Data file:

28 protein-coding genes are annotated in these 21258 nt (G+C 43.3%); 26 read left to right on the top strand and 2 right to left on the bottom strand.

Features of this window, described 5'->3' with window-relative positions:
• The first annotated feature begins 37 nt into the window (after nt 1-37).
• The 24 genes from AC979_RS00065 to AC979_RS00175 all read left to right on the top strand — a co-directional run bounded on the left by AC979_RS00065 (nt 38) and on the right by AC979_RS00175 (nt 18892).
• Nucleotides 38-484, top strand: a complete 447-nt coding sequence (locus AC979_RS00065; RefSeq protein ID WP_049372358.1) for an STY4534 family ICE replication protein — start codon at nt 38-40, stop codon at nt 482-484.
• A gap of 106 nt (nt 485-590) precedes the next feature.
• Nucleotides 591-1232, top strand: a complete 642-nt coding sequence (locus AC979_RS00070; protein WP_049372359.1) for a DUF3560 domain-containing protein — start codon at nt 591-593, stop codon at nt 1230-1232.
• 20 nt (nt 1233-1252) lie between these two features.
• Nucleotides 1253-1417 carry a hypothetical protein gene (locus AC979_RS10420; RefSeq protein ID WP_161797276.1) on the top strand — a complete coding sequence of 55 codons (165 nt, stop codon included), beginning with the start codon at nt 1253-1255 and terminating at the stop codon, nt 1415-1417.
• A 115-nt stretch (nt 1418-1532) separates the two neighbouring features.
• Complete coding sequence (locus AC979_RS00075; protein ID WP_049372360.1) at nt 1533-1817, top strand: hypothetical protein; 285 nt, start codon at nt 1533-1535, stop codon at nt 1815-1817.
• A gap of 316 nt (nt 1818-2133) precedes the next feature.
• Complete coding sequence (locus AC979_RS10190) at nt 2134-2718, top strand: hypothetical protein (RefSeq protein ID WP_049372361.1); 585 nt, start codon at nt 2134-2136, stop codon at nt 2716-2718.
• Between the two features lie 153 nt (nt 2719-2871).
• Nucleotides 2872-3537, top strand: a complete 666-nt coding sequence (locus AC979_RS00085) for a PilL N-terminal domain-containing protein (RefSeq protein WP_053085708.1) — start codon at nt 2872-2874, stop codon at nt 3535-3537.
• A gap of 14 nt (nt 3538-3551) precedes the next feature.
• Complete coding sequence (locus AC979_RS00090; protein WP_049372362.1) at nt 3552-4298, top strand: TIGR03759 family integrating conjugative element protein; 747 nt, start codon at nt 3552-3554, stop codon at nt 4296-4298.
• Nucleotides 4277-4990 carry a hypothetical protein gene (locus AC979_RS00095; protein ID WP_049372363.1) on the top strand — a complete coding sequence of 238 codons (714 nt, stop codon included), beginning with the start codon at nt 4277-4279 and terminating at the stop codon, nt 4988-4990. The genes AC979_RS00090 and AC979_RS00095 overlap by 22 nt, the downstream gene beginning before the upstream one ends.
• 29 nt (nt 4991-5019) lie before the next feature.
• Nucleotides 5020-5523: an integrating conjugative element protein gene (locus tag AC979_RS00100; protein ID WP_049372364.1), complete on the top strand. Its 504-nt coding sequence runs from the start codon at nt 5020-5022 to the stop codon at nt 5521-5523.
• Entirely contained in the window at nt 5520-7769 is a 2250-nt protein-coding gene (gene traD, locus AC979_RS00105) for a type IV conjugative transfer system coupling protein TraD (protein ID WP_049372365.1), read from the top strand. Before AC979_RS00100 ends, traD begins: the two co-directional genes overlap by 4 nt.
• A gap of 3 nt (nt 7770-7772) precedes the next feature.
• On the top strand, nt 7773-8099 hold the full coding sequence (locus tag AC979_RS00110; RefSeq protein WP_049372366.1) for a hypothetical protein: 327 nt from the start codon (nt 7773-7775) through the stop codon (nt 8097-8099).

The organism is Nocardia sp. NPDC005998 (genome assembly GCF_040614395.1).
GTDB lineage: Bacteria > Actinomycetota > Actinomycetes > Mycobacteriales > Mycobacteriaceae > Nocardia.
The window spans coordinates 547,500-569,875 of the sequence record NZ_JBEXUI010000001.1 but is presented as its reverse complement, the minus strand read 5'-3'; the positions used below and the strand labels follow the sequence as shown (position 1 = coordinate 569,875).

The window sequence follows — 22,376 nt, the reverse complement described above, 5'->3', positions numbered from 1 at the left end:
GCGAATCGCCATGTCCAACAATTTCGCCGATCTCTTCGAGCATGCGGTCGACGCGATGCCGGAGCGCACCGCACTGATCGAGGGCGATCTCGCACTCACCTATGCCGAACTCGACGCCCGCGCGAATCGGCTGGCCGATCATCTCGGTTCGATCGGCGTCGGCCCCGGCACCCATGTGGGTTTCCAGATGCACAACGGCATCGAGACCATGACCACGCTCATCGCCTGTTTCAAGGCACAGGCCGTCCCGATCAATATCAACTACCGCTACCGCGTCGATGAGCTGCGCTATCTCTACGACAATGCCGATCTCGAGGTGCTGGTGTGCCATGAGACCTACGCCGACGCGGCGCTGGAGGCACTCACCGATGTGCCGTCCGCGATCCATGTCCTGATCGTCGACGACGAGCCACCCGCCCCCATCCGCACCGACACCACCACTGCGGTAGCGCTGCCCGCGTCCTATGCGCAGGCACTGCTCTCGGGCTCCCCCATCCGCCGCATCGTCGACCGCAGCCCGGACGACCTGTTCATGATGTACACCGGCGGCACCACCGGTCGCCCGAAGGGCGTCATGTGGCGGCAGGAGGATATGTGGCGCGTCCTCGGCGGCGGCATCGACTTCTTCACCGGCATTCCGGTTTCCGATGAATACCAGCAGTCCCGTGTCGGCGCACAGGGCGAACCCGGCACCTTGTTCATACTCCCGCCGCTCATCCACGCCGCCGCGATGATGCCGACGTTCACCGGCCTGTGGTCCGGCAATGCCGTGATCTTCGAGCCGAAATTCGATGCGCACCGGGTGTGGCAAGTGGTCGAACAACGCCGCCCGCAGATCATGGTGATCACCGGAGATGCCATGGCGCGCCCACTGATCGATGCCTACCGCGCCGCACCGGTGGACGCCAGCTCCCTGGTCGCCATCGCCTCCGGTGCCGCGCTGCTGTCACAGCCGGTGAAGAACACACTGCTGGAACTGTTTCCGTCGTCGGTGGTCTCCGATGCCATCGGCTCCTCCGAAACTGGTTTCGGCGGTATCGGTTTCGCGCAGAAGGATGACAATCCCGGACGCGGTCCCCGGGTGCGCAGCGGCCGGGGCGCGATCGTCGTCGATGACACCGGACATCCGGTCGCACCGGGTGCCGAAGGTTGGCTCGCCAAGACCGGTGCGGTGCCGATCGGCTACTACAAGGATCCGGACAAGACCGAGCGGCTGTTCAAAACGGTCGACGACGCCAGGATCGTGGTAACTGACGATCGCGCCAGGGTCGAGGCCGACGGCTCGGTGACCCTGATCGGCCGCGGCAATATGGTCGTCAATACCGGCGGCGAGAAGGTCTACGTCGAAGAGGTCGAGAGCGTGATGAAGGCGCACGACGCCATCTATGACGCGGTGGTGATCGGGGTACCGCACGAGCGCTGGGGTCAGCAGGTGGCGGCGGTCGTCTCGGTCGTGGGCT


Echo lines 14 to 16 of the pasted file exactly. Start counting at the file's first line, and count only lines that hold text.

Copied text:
• Between the two features lie 153 nt (nt 2719-2871).
• Nucleotides 2872-3537, top strand: a complete 666-nt coding sequence (locus AC979_RS00085) for a PilL N-terminal domain-containing protein (RefSeq protein WP_053085708.1) — start codon at nt 2872-2874, stop codon at nt 3535-3537.
• A gap of 14 nt (nt 3538-3551) precedes the next feature.